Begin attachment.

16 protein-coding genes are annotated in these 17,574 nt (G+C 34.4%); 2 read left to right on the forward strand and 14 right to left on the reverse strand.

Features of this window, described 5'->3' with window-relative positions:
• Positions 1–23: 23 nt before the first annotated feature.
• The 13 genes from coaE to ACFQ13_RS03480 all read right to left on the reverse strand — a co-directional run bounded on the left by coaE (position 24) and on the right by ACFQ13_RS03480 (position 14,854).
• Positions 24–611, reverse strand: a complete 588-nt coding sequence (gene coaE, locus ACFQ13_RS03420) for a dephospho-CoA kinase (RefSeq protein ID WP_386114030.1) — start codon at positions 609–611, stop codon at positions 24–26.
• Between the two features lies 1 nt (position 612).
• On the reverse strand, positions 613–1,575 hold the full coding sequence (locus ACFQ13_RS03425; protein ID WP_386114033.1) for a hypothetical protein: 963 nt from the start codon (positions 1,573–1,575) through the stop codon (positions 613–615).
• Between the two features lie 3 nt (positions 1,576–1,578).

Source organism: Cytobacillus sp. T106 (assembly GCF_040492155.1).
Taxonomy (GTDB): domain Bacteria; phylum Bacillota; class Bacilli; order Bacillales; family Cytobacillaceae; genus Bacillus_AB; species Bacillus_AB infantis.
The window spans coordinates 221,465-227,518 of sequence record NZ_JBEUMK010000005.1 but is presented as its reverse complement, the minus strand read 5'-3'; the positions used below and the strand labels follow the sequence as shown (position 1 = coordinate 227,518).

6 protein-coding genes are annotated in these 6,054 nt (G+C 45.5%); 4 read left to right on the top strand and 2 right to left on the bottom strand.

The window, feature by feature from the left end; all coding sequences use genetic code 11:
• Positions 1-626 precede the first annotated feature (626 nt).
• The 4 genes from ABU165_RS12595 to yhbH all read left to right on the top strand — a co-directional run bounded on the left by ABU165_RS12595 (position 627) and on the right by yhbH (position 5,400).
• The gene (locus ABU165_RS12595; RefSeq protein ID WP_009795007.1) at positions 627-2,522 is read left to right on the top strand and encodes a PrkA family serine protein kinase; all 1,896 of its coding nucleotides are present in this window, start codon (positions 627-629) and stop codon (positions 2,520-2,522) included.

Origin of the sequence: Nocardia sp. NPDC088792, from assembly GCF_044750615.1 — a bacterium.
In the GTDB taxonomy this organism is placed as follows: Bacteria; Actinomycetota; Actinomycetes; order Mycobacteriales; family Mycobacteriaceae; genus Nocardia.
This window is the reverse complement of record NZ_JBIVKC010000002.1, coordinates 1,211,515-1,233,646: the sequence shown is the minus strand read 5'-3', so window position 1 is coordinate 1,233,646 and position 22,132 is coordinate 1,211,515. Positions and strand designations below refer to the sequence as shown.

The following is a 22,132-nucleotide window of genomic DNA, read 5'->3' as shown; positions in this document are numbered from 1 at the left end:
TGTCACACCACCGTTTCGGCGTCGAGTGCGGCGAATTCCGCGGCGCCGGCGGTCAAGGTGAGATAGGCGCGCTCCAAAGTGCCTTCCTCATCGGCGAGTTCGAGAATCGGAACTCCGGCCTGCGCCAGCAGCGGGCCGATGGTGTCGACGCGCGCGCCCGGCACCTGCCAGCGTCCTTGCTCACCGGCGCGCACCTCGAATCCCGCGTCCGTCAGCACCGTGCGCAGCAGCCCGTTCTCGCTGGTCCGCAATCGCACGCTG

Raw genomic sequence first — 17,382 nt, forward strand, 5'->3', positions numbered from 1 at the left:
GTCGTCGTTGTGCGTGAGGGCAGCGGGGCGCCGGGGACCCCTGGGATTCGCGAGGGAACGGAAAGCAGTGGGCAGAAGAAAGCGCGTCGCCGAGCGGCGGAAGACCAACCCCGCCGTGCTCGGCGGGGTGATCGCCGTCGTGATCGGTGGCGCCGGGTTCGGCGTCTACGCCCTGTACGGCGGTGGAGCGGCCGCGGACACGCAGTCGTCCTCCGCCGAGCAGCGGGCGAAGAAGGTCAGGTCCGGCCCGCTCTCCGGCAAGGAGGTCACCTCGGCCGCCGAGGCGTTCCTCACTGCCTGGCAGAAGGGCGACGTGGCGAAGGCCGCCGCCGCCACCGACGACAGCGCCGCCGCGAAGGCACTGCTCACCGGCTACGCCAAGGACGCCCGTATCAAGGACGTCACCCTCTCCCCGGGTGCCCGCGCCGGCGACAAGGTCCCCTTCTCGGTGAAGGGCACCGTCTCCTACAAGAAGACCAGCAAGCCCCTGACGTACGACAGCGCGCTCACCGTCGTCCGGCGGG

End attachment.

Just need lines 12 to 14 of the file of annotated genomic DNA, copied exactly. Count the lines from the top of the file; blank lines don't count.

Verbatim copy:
6 protein-coding genes are annotated in these 6,054 nt (G+C 45.5%); 4 read left to right on the top strand and 2 right to left on the bottom strand.

The window, feature by feature from the left end; all coding sequences use genetic code 11:
• Positions 1-626 precede the first annotated feature (626 nt).